Use the Critical Path. The Critical Path is the order in which a building project comes together. What are my next steps and what do I need in order to complete them? This will help prevent you from leaving something out, or doing things out of sequence. The longer and more detailed your Critical Path the better.

Water is the enemy. Apart from cataclysmic natural disasters, most buildings eventually crumble thanks to the presence of water. Water freezing under your foundation, or being blown into your wall or roof assemblies, can make short work of your building. If you want your house to last a long time, protect it from water with a good foundation, a good roof, and careful attention to flashing and drainage details.

Buy the best quality windows you can afford. Windows and doors are very high-ticket items and it is tempting to try to save money with lower quality, or reclaimed units. My choice to install reclaimed windows in our current strawbale-insulated home may have saved us thousands of dollars during construction, but it was the single biggest mistake I made in terms of efficiency and performance. Window and door technologies are advancing so quickly that it is now possible to buy windows with insulative values as high as R-10, roughly equal to that of a 2×4 wall with fiberglass batts.

Plan for the future. Remember that your life will be changing, and your building may want to change with it. Furthermore, you want this building to outlast you. It is important to think beyond your needs right now. Think about how your home will serve you as you and your family grow, and age. Due to design restrictions, the lofted sleeping area in my first cabin was accessed by an alternating-tread staircase. That worked great for me until my son was born—but then it seemed a bit too dangerous. The second house I designed for us is a single story with doorways wide enough to accommodate a wheelchair. Take the long view.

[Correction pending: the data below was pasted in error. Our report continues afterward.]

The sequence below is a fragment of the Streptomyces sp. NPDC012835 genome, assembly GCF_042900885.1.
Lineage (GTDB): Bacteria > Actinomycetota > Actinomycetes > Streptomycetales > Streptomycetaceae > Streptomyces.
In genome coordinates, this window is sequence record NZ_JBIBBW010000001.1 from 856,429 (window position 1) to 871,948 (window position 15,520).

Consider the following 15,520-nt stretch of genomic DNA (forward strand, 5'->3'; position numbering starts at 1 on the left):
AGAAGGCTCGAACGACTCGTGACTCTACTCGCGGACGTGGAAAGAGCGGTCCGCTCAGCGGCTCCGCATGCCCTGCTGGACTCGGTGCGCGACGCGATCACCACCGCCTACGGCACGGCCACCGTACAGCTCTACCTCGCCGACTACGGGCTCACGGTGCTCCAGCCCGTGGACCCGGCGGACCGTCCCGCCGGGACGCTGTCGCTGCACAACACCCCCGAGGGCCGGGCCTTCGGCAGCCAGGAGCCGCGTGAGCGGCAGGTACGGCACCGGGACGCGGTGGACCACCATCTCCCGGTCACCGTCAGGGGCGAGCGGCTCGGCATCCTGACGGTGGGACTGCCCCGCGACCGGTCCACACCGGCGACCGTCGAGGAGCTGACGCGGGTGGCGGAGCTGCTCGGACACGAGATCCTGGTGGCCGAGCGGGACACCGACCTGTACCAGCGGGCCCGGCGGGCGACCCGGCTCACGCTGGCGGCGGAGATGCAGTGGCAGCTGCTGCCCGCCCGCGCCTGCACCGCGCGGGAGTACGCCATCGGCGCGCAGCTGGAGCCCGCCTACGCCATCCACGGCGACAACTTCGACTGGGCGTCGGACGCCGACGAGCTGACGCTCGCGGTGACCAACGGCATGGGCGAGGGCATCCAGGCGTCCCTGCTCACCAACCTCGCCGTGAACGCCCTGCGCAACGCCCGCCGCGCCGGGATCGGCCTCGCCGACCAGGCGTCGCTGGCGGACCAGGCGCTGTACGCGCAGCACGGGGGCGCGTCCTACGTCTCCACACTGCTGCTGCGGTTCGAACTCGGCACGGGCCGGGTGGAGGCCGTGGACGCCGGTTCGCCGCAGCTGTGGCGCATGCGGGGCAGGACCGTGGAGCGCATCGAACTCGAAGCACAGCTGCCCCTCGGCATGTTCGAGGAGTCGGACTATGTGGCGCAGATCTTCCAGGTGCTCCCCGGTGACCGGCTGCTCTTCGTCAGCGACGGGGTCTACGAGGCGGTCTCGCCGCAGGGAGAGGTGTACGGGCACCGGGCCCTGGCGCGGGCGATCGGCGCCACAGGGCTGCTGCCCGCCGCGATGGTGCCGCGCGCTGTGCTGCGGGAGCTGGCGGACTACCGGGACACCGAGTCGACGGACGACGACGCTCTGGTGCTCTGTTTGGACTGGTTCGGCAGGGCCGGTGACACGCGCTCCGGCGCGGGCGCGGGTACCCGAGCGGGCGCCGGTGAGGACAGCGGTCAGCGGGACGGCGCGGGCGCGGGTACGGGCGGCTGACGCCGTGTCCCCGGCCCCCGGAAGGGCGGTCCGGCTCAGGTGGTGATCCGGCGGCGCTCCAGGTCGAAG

Know what is important to you. The more you know what you like and don’t like, the more likely you are to love your new home. For instance, if you prefer to sleep in, maybe you don’t want your bedroom on the East. If you are allergic, those strawbales may not be such a good idea after all. If you love cooking, go for a bigger kitchen. If you want to do a lot of food preservation, be sure to include a pantry. Even a small office area could make working from home a reality. If you have a fondness for wood heat, by all means include a wood stove. If you hate processing and handling firewood, maybe don’t. A custom cabinet could display your extensive collection of widgits while also providing the perfect personal touch that says home.

Look for inspiration everywhere. I am constantly expanding my design vocabulary just by keeping my eyes open as I go about my day. I try to examine the buildings I interact with closely. How does this floorplan flow? What are the proportions of that window? That trim? How high is this ceiling? With the help of my ever-present sketchbook and tape measure, I can usually take note of the things that appeal to me, file them away in my brain, and pull them out the next time I am looking for a design solution.

Tony (Bear) Barrett, owner of Papa Bear’s Tiny Homes, has been designing and building at Dancing Rabbit Ecovillage in northeast Missouri since 2006. When Bear is not building, he is often seen trying to keep up with his partner, Alyssa, and their son, Zane, around the village. Their strawbale home Lobelia can be seen featured in Small Homes, by LLoyd Kahn.

Excerpted from the Summer 2018 edition of Communities, “Eco-Building”—full issue available for download (by voluntary donation) here.